I am met with a feeling of responsibility in the opportunity to expose something or inform an audience about this place with the stronger want to say thank you, or goodbye, or make a gift, to the people and the place that have hosted and cared for me. These two tasks are complicated by other feelings of not being informed enough due to short time period and subjective nature of information, along with being an outsider and not committed or connected enough to this place in order to represent it, or its communities experiences, to others. It is impossible to make a clear pathway through this. But this is true all the time. We cannot make a clear pathway. The context of this place meeting the context of me will always be resistant and filthy.
On returning people have asked me questions…
WHAT DID YOU ACTUALLY MAKE? (most common question)
I made work about the dark. A topic I brought with me, a love I’d fostered the previous winter, on letting the dark season bloom, enjoying the qualities that darkness brings, investing in developing night vision, developing a distaste for torches and the bent will of humans to light everything. I brought this with me, but I also brought with me an intense grief that folded itself into this subject. I found relief in the dark, there was a lot to place in the dark, I wanted to be outside of life, I stood in the dark to look back on it, its light spilling to the edges of my feet. From this I made a small one-on-one performance for pitch black room, some writing and a 4am walk in the city of Tainan. I also made a fire in the mountain, for the end of residency programme, I made a fire with my friend Ania for our friend and Truko host Simat…we made a fire because ‘Last night Simat told us how she wishes there were more people living on the mountain, so that everybody could gather around the bonfire at the end of the day and talk about what they have done. So this is what we do’.
What did they think of the work? They – the indigenous people who hosted us, the community we met. Well they weren’t really there for the work. We presented in galleries in others cities, far away from them. Then we showed some work in the mountain, but they were working – cooking the meals. For me, I feel like our relationship to them had little to do with the artwork we were making, it seemed much more important to them that we were just there, interested, caring, understanding. Leaving was hard, we cried and they cried…but I feel like there was little said about any ‘work’.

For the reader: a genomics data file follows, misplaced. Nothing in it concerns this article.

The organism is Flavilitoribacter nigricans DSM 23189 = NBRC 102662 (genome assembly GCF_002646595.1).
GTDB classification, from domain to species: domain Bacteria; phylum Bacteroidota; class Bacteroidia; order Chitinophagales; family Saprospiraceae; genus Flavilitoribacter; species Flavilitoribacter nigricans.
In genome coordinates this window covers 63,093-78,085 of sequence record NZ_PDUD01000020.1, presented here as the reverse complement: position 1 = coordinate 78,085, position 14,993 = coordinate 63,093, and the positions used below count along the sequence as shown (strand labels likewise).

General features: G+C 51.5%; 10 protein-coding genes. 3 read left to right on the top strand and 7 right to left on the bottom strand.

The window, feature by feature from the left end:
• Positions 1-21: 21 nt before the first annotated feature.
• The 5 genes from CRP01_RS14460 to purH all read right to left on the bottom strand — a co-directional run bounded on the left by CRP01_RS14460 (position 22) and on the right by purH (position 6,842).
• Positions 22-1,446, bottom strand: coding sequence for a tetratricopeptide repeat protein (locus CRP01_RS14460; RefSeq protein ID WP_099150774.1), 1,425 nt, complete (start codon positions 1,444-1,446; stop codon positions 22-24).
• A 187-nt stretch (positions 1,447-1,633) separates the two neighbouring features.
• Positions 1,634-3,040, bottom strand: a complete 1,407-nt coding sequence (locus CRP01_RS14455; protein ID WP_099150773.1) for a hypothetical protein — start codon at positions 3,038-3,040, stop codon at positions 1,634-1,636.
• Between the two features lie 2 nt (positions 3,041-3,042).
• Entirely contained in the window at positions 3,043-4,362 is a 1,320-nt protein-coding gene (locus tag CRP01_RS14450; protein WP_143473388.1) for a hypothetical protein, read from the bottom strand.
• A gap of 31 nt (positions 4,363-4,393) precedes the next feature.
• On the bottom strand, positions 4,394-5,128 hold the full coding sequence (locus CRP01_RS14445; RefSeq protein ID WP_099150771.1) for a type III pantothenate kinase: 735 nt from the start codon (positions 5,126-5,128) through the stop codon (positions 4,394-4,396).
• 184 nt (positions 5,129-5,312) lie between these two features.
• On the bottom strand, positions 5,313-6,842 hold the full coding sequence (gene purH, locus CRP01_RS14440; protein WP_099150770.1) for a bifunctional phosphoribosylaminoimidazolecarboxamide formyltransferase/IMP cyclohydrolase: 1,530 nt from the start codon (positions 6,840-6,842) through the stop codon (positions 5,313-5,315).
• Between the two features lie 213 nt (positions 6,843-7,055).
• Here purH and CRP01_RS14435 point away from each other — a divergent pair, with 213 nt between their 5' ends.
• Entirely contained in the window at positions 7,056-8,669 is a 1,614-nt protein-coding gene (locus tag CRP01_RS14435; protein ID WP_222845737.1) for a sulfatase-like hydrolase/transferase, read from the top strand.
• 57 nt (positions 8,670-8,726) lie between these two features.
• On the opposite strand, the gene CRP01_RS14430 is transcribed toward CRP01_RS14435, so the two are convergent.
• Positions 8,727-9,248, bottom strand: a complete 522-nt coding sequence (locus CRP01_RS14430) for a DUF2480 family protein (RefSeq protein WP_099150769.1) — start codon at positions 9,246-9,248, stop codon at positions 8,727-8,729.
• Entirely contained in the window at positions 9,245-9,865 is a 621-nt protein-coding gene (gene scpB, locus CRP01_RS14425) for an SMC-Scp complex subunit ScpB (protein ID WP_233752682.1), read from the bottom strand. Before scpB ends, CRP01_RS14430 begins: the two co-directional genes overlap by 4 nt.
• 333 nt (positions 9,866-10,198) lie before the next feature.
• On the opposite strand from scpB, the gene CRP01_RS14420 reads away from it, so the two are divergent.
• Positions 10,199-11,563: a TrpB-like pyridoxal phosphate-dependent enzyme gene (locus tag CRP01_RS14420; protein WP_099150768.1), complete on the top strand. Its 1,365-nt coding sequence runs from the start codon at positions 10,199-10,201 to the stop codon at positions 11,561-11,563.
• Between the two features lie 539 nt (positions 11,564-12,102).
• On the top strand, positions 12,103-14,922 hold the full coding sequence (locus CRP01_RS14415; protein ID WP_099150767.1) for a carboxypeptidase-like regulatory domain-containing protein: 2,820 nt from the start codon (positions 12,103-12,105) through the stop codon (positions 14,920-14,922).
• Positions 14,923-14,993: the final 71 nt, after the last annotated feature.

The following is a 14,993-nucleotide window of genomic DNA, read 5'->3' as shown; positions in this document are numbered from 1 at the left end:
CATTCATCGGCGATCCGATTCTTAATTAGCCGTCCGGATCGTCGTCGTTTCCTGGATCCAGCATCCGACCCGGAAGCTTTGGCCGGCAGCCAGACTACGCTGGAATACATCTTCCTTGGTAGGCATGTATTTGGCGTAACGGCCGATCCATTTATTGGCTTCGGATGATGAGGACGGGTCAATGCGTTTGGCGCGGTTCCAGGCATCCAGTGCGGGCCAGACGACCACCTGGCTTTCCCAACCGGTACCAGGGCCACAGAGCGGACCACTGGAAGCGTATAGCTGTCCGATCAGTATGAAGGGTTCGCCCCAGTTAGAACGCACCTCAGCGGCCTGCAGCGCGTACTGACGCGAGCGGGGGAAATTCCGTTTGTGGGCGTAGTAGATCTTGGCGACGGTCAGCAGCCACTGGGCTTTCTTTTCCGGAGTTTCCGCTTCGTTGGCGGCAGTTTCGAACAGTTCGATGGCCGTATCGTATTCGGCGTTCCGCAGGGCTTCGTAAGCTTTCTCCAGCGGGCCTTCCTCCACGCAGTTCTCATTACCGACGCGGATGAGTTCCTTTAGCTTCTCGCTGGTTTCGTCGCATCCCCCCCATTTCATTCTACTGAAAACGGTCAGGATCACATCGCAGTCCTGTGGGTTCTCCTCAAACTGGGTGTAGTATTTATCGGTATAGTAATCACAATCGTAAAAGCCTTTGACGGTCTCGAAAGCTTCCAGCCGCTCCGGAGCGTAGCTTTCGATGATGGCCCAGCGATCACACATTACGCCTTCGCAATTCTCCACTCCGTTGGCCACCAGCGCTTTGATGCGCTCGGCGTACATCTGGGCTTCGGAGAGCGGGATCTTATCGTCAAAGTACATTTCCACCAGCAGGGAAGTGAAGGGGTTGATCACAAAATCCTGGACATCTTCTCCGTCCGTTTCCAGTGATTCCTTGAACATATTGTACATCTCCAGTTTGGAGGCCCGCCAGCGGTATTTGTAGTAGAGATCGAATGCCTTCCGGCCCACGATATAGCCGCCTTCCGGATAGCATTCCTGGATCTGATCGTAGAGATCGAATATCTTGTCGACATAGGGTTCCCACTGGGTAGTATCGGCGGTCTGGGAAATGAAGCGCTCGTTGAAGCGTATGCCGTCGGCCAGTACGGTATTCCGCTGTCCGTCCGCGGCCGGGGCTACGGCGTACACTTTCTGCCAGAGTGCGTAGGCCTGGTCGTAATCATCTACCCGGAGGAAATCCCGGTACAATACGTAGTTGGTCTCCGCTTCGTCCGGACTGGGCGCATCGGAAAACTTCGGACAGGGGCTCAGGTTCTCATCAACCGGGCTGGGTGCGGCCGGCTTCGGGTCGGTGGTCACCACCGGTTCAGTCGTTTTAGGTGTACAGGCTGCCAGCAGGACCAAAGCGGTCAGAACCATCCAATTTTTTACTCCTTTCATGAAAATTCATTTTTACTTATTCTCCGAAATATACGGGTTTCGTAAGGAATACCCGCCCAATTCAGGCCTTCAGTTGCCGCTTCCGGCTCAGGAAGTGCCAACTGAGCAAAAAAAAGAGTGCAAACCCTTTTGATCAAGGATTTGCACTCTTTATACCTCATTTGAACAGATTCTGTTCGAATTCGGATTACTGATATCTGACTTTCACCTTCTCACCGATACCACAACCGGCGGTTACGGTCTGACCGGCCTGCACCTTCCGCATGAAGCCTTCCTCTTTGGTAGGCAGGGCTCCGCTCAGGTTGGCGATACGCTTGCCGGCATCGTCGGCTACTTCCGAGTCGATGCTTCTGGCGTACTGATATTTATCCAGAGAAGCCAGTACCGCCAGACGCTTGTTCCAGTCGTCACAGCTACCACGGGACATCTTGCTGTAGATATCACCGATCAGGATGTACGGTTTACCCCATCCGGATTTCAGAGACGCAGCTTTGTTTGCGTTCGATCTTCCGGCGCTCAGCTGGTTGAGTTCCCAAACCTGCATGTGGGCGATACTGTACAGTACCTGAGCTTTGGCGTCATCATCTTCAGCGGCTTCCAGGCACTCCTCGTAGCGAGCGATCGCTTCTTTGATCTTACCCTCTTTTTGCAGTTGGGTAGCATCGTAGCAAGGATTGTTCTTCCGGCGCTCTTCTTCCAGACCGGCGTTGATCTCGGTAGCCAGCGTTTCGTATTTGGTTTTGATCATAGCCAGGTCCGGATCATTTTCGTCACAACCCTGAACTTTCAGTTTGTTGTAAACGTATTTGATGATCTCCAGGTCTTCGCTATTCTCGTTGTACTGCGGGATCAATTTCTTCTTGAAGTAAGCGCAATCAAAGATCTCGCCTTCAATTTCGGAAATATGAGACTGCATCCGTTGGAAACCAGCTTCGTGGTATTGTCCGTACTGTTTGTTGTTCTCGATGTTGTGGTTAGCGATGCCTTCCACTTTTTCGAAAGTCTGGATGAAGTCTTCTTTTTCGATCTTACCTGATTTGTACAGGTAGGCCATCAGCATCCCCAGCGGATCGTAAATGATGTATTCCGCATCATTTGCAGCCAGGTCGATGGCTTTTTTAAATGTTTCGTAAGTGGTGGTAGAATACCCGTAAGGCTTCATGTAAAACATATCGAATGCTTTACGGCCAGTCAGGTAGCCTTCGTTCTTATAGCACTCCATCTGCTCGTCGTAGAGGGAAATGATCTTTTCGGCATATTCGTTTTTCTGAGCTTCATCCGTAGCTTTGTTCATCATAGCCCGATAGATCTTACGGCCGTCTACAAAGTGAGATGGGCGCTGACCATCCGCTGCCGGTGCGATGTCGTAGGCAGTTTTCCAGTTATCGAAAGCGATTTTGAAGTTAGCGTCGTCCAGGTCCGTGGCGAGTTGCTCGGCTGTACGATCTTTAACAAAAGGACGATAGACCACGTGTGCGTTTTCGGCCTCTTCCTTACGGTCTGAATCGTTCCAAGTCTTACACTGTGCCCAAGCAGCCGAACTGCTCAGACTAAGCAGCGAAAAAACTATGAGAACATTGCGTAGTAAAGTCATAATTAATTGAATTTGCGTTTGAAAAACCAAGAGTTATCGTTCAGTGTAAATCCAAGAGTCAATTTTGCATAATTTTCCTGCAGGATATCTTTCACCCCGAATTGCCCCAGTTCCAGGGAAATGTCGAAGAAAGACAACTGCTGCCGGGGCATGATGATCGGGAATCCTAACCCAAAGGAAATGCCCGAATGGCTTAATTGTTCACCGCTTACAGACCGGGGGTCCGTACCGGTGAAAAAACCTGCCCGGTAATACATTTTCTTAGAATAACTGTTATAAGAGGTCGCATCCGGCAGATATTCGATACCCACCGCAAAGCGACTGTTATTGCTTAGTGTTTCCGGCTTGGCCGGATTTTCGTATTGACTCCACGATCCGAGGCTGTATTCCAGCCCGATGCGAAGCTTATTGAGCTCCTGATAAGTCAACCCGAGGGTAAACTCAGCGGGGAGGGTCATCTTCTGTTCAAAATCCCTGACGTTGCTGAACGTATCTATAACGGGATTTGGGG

Do you think what you did in the mountain succeeded? I think that the situation we were invited into was flawed, and that we dealt with it with intelligence and spirit. In a way no, there was no success – success is weird and hard to measure. But we did get our heads together as a group of artists and decide on an agenda for the final showing, that pointed the invited tourists towards the Truku people in resistance to using the site as an aesthetic of nature, because if we had done so this would have been a major disrespect to the people and the place.
WHAT ARE YOU LEFT WITH? A determination and interest to develop a form of working that is inclusive and much more open in aesthetic, and responsive to collaborations with community.
A love for Taiwan. A heartstring to Taroko.
‘What we’ve found is a town divided’ –https://www.facebook.com/sheafandbarley/posts/1168941376544611 – Sheaf+Barley (other participating artists) post, an excellent description of the historical and contemporary situation of Taroko National Park and the Truku people very well.
‘I start with the place I come from’ – https://charlie49613017.wixsite.com/artist-home-swap/single-post/2017/11/06/Artist-Home-Swap-2017-ethical-and-ethnic-gaze-how-art-making-process-take-part – Howl Yuan’s (organiser of Artist Home Swap, that brought us to Taiwan) blog, explaining the context of the residency and his reflections and learning.
‘We show solidarity by being there as human beings’ – https://www.facebook.com/dorothywongg2/posts/10155834662460746 – Article from other participating Artist, Ben Ryser, on behalf of collective Island, including Dorothy Wong and Eva Lin. Brilliantly describing the questions we faced as artists and the relationships we made with the Truku people.
Ania, Simat and Myself